A few weeks later, some other co-workers doctored a memo in a way that poked fun at Smith's qualifications. The joke was aimed at Smith, not at Sheila McCoy, but she misunderstood it and took offense. She filed a discrimination complaint. Five males, she said, "were involved in the most degrading, humiliating, and overt act of mean-spiritedness" she had ever encountered. The incident caused her "severe outrage and mental stress" and "has scarred me in some way for life."

When McCoy returned to work, her colleagues became aware that she was taking notes. A chill fell over the office. Because she had complained that the office's custom of playing the Howard Stern show was an example of pervasive discriminatory harassment, the radio was switched off. In the tense silence, her habit of singing became conspicuous; she was asked to stop, an instruction that she interpreted as a form of retaliation.

Then McCoy was reprimanded for confronting Smith. She took sick leave–never to return–and filed suit for a sum in the millions. She claimed that gender harassment (and other varieties of harassment), plus illegal retaliation, had debilitated her with depression, anxiety, and high blood pressure. She had been "damaged and grossly affected by the traumatic incident."

Examining McCoy and her history, again for the defense, Welner found no such impairments. Her high blood pressure was nothing new. At the same time that her psychologist was finding her too traumatized to work, she was (unbeknownst to him) applying for jobs. The psychologist never referred her to an M.D. for antidepressants or any other medication, which suggested to Welner that "her symptoms did not rise above the severity of an adjustment reaction, or trouble coping with stress." After the supposedly devastating joke, she had shown no symptoms of trauma or emotional distress. As for the Howard Stern show, it turned out that McCoy had often listened to it on the way to work, and she would come into the office repeating the jokes.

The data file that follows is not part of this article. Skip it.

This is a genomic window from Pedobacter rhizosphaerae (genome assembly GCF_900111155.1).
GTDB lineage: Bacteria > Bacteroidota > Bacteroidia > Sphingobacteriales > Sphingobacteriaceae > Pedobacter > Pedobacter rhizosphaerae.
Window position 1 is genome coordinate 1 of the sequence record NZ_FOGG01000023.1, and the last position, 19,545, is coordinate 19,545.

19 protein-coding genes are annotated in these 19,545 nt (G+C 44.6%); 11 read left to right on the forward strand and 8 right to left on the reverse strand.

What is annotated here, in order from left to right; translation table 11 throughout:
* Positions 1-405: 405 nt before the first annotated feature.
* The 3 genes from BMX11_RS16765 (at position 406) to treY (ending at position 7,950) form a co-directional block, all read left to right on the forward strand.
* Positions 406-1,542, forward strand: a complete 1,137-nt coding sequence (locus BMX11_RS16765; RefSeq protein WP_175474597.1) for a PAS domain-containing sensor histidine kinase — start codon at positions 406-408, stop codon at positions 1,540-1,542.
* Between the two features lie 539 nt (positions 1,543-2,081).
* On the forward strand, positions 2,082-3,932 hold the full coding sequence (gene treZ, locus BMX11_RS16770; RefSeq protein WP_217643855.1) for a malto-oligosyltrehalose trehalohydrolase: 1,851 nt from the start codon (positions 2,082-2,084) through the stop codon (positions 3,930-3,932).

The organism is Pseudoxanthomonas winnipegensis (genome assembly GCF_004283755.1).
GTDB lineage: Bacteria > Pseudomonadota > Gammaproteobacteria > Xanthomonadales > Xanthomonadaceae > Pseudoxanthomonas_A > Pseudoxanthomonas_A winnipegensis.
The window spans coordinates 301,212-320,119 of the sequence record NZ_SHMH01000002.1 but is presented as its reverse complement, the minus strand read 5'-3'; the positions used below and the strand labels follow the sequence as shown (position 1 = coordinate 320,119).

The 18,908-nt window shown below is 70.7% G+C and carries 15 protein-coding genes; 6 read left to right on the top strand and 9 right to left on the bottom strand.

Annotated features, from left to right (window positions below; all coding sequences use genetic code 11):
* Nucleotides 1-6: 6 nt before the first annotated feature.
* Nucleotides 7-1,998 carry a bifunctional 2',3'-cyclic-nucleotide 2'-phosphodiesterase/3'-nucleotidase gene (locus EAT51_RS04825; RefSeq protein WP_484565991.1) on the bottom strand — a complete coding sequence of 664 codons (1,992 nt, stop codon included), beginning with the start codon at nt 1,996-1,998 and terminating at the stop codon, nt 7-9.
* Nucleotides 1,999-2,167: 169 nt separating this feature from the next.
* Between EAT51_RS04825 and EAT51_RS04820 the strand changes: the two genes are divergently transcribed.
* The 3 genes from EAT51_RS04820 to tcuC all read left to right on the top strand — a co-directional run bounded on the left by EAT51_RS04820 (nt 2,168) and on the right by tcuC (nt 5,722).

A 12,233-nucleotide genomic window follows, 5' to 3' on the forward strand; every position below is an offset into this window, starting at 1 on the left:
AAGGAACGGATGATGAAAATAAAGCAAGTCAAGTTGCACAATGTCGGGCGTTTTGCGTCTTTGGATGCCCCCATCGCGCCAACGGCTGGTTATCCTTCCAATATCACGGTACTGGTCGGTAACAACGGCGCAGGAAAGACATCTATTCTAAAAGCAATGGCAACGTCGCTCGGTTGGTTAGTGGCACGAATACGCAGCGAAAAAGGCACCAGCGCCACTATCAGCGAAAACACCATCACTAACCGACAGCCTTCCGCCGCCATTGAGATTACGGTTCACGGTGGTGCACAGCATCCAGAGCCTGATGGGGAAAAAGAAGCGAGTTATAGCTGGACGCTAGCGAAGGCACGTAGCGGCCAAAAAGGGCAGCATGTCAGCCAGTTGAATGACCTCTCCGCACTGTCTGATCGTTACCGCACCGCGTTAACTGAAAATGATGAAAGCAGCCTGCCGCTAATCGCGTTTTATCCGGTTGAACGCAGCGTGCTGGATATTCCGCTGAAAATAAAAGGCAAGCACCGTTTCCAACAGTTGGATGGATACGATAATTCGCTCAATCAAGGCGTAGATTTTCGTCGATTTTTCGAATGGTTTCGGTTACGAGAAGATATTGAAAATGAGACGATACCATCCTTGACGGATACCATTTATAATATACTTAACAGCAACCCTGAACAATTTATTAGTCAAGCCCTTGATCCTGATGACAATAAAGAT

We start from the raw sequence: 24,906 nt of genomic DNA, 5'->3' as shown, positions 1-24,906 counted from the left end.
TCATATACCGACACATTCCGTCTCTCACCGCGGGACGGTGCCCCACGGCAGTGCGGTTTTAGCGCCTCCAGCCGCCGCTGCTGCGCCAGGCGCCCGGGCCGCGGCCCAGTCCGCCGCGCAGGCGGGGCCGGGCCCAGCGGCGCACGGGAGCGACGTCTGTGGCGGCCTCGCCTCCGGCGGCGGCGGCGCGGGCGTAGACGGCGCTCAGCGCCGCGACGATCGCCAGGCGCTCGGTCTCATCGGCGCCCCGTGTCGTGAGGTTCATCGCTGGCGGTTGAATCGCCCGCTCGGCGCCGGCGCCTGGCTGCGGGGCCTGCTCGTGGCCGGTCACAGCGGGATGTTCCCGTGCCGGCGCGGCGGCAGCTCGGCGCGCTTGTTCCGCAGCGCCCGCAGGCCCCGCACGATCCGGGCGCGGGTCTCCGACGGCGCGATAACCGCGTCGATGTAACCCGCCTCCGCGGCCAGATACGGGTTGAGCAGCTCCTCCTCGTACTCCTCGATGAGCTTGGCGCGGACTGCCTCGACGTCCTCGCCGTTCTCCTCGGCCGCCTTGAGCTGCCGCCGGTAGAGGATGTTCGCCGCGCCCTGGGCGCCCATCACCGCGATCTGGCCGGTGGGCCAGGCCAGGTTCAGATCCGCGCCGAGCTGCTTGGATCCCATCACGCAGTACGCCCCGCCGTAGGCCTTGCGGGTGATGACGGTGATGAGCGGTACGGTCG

Diagnosis: Sheila McCoy "has been malingering to advance her lawsuit. . . . Given that this lawsuit is the principal area of focus between herself and her therapist, it is my professional opinion that her prognosis will improve once this dispute is completely resolved, regardless of its outcome."

In another case, Welner has been retained by lawyers for the plaintiff–a woman who quit, angrily, after being suspended for (she was told) her poor performance, or for (she suspected) her pregnancy. Later, when the woman learned that other employees had filed a complaint against her old boss for racism and homophobia, she filed her own suit, saying that the company's action in obliging her to work for such a boss was an attempt to force her to quit. She claimed that the resulting emotional distress was to blame for her miscarriages.

Welner hasn't yet finished examining her. He has, however, examined a man who, after being fired, sued for discrimination on grounds of age and ethnicity: He was from Venezuela. That fellow, Welner found, had narcissistic personality disorder–grandiose self-importance and easily wounded pride. What he did not have was a job-related psychiatric injury. The case was thrown out when the man was found to have lied to the employer about his felony record.

Real horror stories happen. Nonetheless, a conversation with Welner suggests that a lot of workplace disputes that belong in the sandbox are winding up in the courts. Are plaintiffs in such cases cynical? Greedy? Gold digging? Usually, no.

"More often, they're lying to themselves about the reasons for their life's disappointments," says Welner. "Someone who is very angry displaces their anger towards, for them, a more psychologically acceptable target." Next stop is the lawyer's office, where "they're encouraged to dredge up anything that may or may not be relevant. It cultivates a reinterpretation of the situation." Then the adversarial process "feeds into people believing their own polarized position."

Welner shakes his head. "The courts need to be more psychiatrically sophisticated." It isn't true, he says, that words alone–the odd joke or voice mail, say, as opposed to words plus behavior–cause psychiatric injury. "Is there any medical research that shows that words alone cause trauma? No. It's not out there. It is a creation of the law–not of the self."